Presentation on theme: "Chapter 6: The Periodic Table"— Presentation transcript:
1 Chapter 6: The Periodic Table 6.1: Development of the Modern Periodic Table
2 Antoine Lavoisier Late 1700’s 33 elements (known at time) organized in four categoriesCategoryElements (Old English Names)GasesLight, heat, dephlogisticated air, phlogisticated gas, inflammable airMetalsAntimony, silver, arsenic, bismuth, cobalt, copper, tin, iron, manganese, mercury, molybdena, nickel, gold, platina, lead, tungsten, zincNonmetalsSulphur, phosphorus, pure charcoal, radical muriatique, radical fluorique, radical boraciqueEarthsChalk, magnesia, barote, clay, siliceous earth
3 Lothar Meyer/Dmitri Mendeleev Mid-late 1800’sDemonstrated a connection between atomic mass and elemental propertiesArranged elements with similar chemical properties horizontallyMendeleev is given more credit because he published first
4 Henry MoseleyEarly 1900’sRealized arranging the elements by atomic mass was not the best way – some elements ended up in columns with elements of different propertiesDiscovered atoms have a unique number of protons (the atomic number)Arranged elements in order of increasing atomic number, which resulted in a periodic pattern of properties
5 Modern Periodic Table Groups/Families = vertical columns Periods = horizontal rows
7 Metalloids – along step line (except for Aluminum)
8 Properties of Metals Conduct heat and electricity Malleable (can be hammered into thin sheets)Ductility (can be pulled into wires)Lustrous (shiny) appearanceAlmost all metals are solids at normal temperatures
9 Properties of Non-Metals Generally lack properties that characterize metalsShow more variation in properties than metals doMany are gaseous at normal temperatures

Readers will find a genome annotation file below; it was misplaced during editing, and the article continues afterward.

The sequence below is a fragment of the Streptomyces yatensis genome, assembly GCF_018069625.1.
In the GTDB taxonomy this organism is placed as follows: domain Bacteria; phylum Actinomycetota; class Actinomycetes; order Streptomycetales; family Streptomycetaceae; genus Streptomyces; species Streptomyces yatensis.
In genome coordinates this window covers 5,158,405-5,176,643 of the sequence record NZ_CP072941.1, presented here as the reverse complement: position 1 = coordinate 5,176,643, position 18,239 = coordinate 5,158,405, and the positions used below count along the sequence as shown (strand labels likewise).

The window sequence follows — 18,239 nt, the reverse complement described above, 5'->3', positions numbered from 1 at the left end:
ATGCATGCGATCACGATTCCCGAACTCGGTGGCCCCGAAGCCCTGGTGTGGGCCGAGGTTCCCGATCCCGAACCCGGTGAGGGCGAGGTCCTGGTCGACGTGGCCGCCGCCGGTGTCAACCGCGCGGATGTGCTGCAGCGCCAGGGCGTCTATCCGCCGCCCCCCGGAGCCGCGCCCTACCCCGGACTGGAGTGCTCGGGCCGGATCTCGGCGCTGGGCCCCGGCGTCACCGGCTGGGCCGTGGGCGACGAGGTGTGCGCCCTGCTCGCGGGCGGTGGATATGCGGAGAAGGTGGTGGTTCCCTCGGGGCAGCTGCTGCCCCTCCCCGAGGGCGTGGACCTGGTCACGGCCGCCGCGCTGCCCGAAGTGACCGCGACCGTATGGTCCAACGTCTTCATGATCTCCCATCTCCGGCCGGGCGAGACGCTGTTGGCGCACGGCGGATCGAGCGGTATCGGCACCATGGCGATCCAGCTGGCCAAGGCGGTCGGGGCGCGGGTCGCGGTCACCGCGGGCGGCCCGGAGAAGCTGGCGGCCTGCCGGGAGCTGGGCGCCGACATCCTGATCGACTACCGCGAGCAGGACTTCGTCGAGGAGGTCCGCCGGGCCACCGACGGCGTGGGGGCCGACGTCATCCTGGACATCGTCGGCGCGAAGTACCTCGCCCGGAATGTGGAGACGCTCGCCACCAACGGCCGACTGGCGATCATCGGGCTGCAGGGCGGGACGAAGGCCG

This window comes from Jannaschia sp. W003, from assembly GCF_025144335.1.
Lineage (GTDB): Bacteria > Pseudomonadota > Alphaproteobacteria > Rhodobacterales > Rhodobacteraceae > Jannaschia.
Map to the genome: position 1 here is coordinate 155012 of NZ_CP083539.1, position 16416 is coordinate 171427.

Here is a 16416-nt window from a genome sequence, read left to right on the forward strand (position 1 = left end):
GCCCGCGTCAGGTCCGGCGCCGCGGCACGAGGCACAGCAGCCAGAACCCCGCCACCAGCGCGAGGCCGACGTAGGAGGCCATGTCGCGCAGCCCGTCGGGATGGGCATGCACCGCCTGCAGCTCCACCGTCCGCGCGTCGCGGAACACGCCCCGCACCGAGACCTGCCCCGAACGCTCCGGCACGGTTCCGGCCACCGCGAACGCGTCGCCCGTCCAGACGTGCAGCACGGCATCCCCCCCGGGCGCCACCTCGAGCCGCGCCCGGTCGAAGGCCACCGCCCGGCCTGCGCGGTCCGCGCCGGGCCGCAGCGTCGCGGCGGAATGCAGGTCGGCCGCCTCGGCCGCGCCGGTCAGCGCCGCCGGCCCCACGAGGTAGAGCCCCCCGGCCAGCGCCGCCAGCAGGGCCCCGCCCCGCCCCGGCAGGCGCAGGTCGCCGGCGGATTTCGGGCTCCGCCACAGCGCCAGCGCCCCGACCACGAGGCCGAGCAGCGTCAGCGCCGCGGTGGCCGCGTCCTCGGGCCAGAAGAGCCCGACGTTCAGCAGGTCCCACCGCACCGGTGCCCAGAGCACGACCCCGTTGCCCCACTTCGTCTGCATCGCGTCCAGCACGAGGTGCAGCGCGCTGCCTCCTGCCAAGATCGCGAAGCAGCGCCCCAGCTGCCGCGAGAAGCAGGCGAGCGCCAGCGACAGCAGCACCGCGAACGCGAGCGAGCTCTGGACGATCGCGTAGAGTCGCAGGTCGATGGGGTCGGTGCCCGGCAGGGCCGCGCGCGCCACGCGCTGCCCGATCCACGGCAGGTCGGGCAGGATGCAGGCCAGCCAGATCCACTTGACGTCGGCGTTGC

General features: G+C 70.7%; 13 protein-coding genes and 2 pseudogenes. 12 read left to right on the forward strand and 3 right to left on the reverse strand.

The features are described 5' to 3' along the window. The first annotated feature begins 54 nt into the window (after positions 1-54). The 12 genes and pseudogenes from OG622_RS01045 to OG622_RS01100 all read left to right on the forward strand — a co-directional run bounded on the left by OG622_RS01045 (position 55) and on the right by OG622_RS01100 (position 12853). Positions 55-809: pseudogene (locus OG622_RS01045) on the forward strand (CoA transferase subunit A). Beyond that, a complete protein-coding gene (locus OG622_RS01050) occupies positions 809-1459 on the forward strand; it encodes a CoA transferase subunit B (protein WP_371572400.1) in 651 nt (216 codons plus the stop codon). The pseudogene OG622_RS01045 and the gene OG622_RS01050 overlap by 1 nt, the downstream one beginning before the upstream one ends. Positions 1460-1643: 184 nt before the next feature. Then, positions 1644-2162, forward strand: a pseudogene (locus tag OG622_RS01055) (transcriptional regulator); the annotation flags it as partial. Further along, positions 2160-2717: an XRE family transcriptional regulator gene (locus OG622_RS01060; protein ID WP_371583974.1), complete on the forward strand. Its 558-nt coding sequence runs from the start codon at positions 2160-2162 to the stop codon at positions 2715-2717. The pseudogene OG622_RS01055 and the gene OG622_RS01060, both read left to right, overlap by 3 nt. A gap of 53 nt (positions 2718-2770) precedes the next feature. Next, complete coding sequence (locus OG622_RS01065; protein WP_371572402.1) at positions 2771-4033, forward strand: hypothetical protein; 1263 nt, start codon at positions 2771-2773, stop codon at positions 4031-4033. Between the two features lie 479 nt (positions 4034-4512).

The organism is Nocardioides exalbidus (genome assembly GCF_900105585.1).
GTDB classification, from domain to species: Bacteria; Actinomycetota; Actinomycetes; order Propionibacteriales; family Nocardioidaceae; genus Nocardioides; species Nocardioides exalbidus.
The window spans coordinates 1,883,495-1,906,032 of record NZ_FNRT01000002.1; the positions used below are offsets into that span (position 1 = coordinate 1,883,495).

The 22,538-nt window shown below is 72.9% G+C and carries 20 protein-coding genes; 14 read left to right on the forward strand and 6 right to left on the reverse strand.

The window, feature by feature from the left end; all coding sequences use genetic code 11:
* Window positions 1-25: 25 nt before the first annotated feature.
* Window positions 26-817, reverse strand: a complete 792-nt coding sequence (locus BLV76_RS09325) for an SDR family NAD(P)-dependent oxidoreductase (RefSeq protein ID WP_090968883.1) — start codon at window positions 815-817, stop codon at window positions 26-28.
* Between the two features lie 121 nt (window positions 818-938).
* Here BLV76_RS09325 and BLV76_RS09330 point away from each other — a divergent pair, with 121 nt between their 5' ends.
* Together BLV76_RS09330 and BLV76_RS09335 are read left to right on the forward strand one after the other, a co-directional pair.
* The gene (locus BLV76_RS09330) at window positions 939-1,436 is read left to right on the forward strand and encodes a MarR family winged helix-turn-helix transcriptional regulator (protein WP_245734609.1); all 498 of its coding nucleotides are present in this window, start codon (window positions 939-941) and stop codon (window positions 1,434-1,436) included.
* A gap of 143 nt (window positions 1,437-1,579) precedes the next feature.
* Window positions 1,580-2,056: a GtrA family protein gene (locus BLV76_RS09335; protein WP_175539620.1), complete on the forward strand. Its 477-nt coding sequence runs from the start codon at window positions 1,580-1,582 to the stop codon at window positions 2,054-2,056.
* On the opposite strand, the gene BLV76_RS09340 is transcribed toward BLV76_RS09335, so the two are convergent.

10 Classification of the elements Section 6.2Classification of the elements
11 6.2: Organizing the Elements by Electron Configuration Valence electronsElectrons in the outermost principal energy levelNumber of valence electrons correspond to the representative elements group number (Group 1 has 1 valence electron, Group 2 has 2 valence electrons, Group 13 has 3 because it is the 3rd representative group, etc)Energy level of valence electrons correspond to the period number (Period 4 valence electrons are in the 4th energy level and so on…)
12 The s-, p-, d-, and f-Block Elements We saw these with our little “cheat sheets”This shows which sublevel is being filled
14 PERIODIC TREND QUIZ 1)What group is the: Noble Gases Alkali Metals HalogensTransition Metals2)Identify the # of valence electrons for each group/family.3)An element with an acquired (+) or (-) charge is termed an _____.
15 QUIZ CONT. 4)Identify what groups represent: S block = P block = D block =F block =5) Why do elements “give up” or “take” electrons? Think in terms of outer shell, what is this outer shell called?
16 What are Periodic Trends? Many properties of the elements change in a predictable way, based on their location in the periodic tableWe will look at the following properties:Atomic radiusIonic radiusIonization energy – the energy req’d to remove an electron from a gaseous atomElectronegativity – ability of an atom to attract electrons in a chemical bond
17 Atomic Radius Trends within periods Trends within groups Decrease in atomic radius as you move from left to right across a periodTrends within groupsGeneral increase in atomic radius as you move down a group
18 Ionic RadiusAn ION is an atom or bonded group of atoms that has a positive or negative chargeWhen atoms lose electrons and become positive ions, they always become smallerWhen atoms gain electrons and become negative ions, they become larger
19 Ionic Radius (cont’d) Trends within periods (see Fig 6.14) Generally, as you move from left to right across a period, the size of the positive ions decreaseThen, beginning in group 15 or 16, the size of the much-larger negative ions also gradually decreasesTrends within groupsAs you move down a group, ionic size gradually increases
20 Ionization Energy Trends within periods Trends within groups Values of first ionization energies generally increase as you move from left to right across a period.Trends within groupsFirst ionization energies generally decrease as you move down a group
21 The Octet RuleAtoms tend to gain, lose, or share electrons in order to acquire a full set of eight valence electronsException: Hydrogen does not want 8 valence electrons it will usually give up it’s one electron to make a positive ion
22 Electronegativity Electronegativity values range from 0.7 to 3.98 Fluorine is the most electronegative atom (3.98)Francium is the least electronegative atom (0.70)Many periodic tables list electronegativity values as well
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